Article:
With a fascinating history that reaches back to the dawn of civilization, Egypt is considered the oldest travel destination on earth. The African nation’s awe-inspiring temples and pyramids have captured the imagination of travellers for thousands of years. Although most people come to Egypt to view its ancient monuments, natural attractions beckon travellers too. The Red Sea coast is known for its coral reefs and beach resorts. A trek through the Sahara can lead visitors to refreshing freshwater spring oasis.
The Giza necropolis situated in the immediate vicinity of the southwestern suburbs of Cairo is probably the most famous ancient site in the world. The pyramids, together with the Sphinx at the base of the Giza plateau, are the iconic image of Egypt. They were built over the span of three generations – by Khufu, his second reigning son Khafre, and his grandson Menkaure. Along with these major monuments are several smaller satellite structures, known as queen pyramids, causeways and temples.
One thousand years after the construction of the Great Pyramids, the New Kingdom arose in Egypt, and power shifted from the ancient capital of Memphis to Thebes in the south, the site of modern-day Luxor. One of the best places to visit in Egypt, the mid-sized city has much to offer the traveller from the ancient temples of Karnak and Luxor, to the ancient royal tombs of the Valley of the Kings and Queens, and spectacular desert and river scenery.
Located near the mouth of Nile River delta, Egypt’s modern capital is a busy, bustling metropolis with a long and turbulent history. Built near the ancient capital city of Memphis, modern Cairo is a popular starting point for cruises up the Nile and for explorations of the Pyramids at Giza just outside the city’s limits. At the world-renowned Egyptian Museum of Tahrir Square, visitors can get a close-up view of the treasure of Tutankhamun as well as mummies and other artefacts from Egypt’s ancient past.
Egypt’s southernmost city, Aswan is a mid-sized city located north of Lake Nasser. Although its own monuments are minor compared to Luxor’s, Aswan is the base for excursions to the temples of Philae and Kabasha and to the Sun Temple of Ramses II at Abu Simbel, to the south. It is also the best starting point for excursions to the temples of Kom Ombo and Edfu, between Aswan and Luxor.
Dahshur is a necropolis located in the desert on the west bank of the Nile River approximately 40 kilometres (25 miles) south of Cairo. Compared to Giza and Saqqara, it is a more tranquil and isolated location to see some very large pyramids. Visitor numbers are much smaller, queues are way shorter and there is far less hassle. Pyramids at Dahshur include the Bent Pyramid and the Red Pyramid, constructed during the reign of Pharaoh Sneferu (2613-2589 BC).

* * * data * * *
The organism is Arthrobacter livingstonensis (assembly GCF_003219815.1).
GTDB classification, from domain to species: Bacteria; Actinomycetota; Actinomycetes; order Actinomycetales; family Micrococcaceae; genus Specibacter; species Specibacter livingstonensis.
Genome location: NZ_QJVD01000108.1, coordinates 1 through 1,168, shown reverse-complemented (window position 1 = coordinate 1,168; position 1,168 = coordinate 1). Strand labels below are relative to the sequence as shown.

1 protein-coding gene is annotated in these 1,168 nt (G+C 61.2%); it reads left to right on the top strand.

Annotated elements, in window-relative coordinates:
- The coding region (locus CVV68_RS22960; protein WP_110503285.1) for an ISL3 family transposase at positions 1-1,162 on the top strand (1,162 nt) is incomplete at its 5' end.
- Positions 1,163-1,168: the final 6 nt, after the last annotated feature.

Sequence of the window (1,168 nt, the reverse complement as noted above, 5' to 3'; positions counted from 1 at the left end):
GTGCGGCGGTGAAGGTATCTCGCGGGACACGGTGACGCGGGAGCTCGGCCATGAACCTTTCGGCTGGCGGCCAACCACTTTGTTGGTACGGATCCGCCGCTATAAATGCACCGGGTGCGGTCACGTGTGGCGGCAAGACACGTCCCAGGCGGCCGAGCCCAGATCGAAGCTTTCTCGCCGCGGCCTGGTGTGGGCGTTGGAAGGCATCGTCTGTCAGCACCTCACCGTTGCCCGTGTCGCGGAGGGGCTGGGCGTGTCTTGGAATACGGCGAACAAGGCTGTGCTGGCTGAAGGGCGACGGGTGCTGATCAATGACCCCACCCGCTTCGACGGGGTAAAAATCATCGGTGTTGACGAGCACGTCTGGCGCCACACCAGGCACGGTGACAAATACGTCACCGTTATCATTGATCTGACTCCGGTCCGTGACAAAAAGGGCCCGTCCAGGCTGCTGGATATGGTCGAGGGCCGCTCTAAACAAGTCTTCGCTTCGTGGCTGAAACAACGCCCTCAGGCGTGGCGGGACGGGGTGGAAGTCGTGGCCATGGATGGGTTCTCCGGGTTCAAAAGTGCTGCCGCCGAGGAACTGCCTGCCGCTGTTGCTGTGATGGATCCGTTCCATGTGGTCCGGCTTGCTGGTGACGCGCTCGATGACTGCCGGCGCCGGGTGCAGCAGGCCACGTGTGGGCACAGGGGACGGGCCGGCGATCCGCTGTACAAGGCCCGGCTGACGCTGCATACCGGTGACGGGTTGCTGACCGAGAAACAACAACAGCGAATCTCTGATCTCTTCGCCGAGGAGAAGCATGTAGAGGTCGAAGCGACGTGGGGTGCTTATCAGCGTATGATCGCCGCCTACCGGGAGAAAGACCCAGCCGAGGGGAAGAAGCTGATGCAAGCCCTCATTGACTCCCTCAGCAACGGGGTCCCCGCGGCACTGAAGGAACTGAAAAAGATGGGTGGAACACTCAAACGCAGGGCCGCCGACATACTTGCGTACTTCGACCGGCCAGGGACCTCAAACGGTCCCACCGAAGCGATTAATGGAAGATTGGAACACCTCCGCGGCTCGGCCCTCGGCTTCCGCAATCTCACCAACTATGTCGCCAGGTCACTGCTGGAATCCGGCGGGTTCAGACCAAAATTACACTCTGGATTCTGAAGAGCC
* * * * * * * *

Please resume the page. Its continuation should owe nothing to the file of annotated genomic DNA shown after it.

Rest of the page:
Sharm el-Sheikh is a well-known beach resort at the southern tip of the Sinai Peninsula, popular with package holiday makers and divers. It is one of the finest diving spots in the world. Hotels and travel agencies in Sharm el-Sheikh can also arrange tours by jeep, camel or quad bike. Some of the most popular day excursions include snorkelling visits to Nabeq, jeep trips to the Coloured Canyon and overnight trips to St Catherine’s Monastery and Mount Sinai.
Located near Egypt’s western border, Siwa Oasis remained culturally isolated from the rest of the country until late in the 19th century. Today, Siwa Oasis is an increasingly popular travel destination. Vacationers come to the city to enjoy the town’s many freshwater springs, to stroll through acres of palm groves and to explore ancient mud-built fortresses and remnants of Siwa’s Greco-Roman pas.
Dahab is located some 85 km (53 miles) north of Sharm el-Sheikh on the Gulf of Aqaba, near the southern tip of Sinai. Once an isolated coastal village, Dahab turned into a hippie hangout in the 1980′s and became something of an “alternative resort”, mixing cheap accommodation with a laid-back lifestyle. The combination of Red Sea and Sinai desert make Dahab perfect for world class windsurfing, scuba diving, rock climbing and desert trekking with the Bedouin.
Located on the coast of the Mediterranean Sea, Alexandria is Egypt’s leading port and transportation hub. Founded in 331 BC by Alexander the Great, the city was once considered the crossroads of the world. Many of Alexandria’s most famous historic sites, including a library that housed more than 500,000 books, were destroyed by devastating earthquakes in the 14th century. Today the city is a faded shade of its former glorious cosmopolitan self, but still worth a visit for its many cultural attractions and glimpses of its past.
Hurghada was once a small and unimposing fishing village, located next to the Red Sea and boasting several sandy beaches. Today, the resort town of Hurghada is almost unrecognizable from its past life and has grown to become one of the most visited tourist destinations in Egypt, with more than 100 different hotels, many of which line the shoreline. Hurghada is especially popular for its diving opportunities.